Opinion | Ketanji Brown Jackson Has Her Work Cut Out for Her

Otis published his views in a pamphlet, “The Rights of the British Colonies Affirmed and Proven,” which became influential throughout the colonies during the Stamp Act crisis several years later, when judges and juries used their arguments to declare the law invalid, if not a violation of those “Fundamental Principles” of British law.

“Lawyers from all over the Atlantic seaboard made this argument during the fall, winter, and spring of 1765-1766,” writes Nelson. “And every court that accepted the argument made it less fringe and brought it more and more into the mainstream of American constitutional thought.”

Judicial review continued to take shape in the years after independence. Several cases, in Virginia, New Jersey, and North Carolina, addressed the question of what to do when a legislature’s law appeared to violate the state constitution. In a case involving the pardoning of three loyalists who had been convicted of treason, George Wythe of the Virginia Court of Appeals expressed his opinion that he had a “duty to protect a solitary individual against the rapacity of the sovereign”, as well as to “protect one branch of the legislature, and consequently the whole community, against usurpations by the other.” If the time came to repeal a law, he would say: “I will feel the duty; and, without fear, carry it out.”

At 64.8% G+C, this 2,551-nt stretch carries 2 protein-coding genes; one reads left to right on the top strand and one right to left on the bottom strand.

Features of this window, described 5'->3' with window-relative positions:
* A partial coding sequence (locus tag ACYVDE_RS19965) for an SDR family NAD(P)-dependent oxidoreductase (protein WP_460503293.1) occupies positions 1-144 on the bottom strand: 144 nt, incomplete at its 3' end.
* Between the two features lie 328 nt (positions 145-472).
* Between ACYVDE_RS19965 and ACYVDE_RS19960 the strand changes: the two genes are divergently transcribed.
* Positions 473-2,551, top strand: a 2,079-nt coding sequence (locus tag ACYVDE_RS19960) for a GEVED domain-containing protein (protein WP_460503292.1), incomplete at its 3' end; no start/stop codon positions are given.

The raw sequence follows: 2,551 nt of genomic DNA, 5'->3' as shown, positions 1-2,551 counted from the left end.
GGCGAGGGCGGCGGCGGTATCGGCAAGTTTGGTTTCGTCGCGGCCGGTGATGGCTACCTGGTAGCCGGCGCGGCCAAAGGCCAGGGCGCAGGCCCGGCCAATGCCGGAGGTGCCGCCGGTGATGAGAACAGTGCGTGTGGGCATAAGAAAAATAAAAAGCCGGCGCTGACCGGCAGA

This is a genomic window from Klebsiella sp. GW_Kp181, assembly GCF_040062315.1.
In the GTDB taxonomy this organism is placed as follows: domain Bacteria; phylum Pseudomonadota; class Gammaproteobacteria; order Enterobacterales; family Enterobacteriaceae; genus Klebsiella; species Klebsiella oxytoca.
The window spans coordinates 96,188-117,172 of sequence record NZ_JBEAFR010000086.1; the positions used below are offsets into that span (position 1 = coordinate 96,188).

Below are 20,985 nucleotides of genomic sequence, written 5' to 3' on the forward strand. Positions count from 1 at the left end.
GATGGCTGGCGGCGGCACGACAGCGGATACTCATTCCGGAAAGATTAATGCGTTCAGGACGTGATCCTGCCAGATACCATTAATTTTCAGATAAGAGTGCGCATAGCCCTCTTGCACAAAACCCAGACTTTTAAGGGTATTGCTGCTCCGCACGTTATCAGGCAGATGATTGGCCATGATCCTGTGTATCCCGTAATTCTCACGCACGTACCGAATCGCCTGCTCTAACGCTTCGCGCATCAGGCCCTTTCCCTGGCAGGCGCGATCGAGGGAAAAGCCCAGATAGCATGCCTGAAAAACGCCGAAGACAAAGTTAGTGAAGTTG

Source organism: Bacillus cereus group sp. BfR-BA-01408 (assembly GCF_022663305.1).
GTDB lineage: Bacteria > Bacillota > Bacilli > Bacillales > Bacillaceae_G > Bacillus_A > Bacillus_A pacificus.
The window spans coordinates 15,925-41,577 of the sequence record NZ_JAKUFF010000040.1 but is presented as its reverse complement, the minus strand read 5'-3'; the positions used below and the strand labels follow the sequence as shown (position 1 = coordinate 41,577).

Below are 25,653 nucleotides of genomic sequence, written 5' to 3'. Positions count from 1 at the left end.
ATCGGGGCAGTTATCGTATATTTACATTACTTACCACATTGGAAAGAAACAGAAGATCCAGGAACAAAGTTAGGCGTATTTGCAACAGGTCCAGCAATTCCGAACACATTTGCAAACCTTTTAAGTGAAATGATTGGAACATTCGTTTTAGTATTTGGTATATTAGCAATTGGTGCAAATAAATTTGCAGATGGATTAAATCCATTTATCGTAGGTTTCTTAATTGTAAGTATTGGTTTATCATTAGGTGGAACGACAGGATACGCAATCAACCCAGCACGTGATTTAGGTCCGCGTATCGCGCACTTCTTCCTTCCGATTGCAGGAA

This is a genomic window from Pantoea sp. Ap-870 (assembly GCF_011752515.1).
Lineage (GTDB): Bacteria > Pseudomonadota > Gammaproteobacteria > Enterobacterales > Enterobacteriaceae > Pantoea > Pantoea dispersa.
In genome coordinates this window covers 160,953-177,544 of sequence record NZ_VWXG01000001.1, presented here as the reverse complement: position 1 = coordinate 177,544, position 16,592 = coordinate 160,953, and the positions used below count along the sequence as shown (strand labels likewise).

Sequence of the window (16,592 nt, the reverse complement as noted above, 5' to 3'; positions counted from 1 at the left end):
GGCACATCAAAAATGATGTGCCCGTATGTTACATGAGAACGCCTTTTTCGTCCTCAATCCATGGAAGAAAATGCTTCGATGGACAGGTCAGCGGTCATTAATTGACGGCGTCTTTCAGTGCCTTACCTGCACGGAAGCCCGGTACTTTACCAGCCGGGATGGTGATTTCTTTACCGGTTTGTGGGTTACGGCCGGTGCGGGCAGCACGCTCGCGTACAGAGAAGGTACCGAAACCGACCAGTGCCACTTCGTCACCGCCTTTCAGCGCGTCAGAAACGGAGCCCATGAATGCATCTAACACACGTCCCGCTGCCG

By the time of the Philadelphia Convention in 1787, judicial review was an established part of American jurisprudence. It was also controversial, with opposition on democratic grounds. One delegate, John Dickinson of Pennsylvania, thought that “no power should exist.” John Mercer of Maryland likewise said that he “disapproved of the Doctrine that Judges as expositors of the Constitution should have the authority to declare a law null and void.” And James Madison, the most influential figure at the convention, thought the practice would make “the Judicial Department paramount in fact to the Legislature, which was never intended and can never be appropriate.”

Madison’s push for a federal “negative” of state legislation, a congressional veto of any state law that contravened “in the opinion of the national legislature, the articles of union,” was in essence an attempt to put power of judicial review in the hands of an elected and representative body, rather than an unelected court. This was also true of his plan for a “review board” that would have the authority to review and possibly veto every act of the national legislature. (Both plans, for what they’re worth, are testament to the deep hostility Madison felt toward state governments at this point in his life.)

The convention rejected both proposals in favor of what would become the Supremacy Clause of the Constitution, which elevated federal law above state law and gave the federal judiciary the power to enforce the law. And while delegates did not discuss judicial review at length during the convention, it was this decision that essentially guaranteed that the Supreme Court would develop something similar.

“Once the framers decide to go to court to ensure the supremacy of federal law over state law,” Nelson writes, “they inevitably delegate to those courts the jurisdiction to determine the meaning of federal law. And in determining the meaning of federal law in the event of a conflict between an act of Congress and the Constitution, the courts should have the power to give effect to the Constitution and invalidate the act of Congress.”

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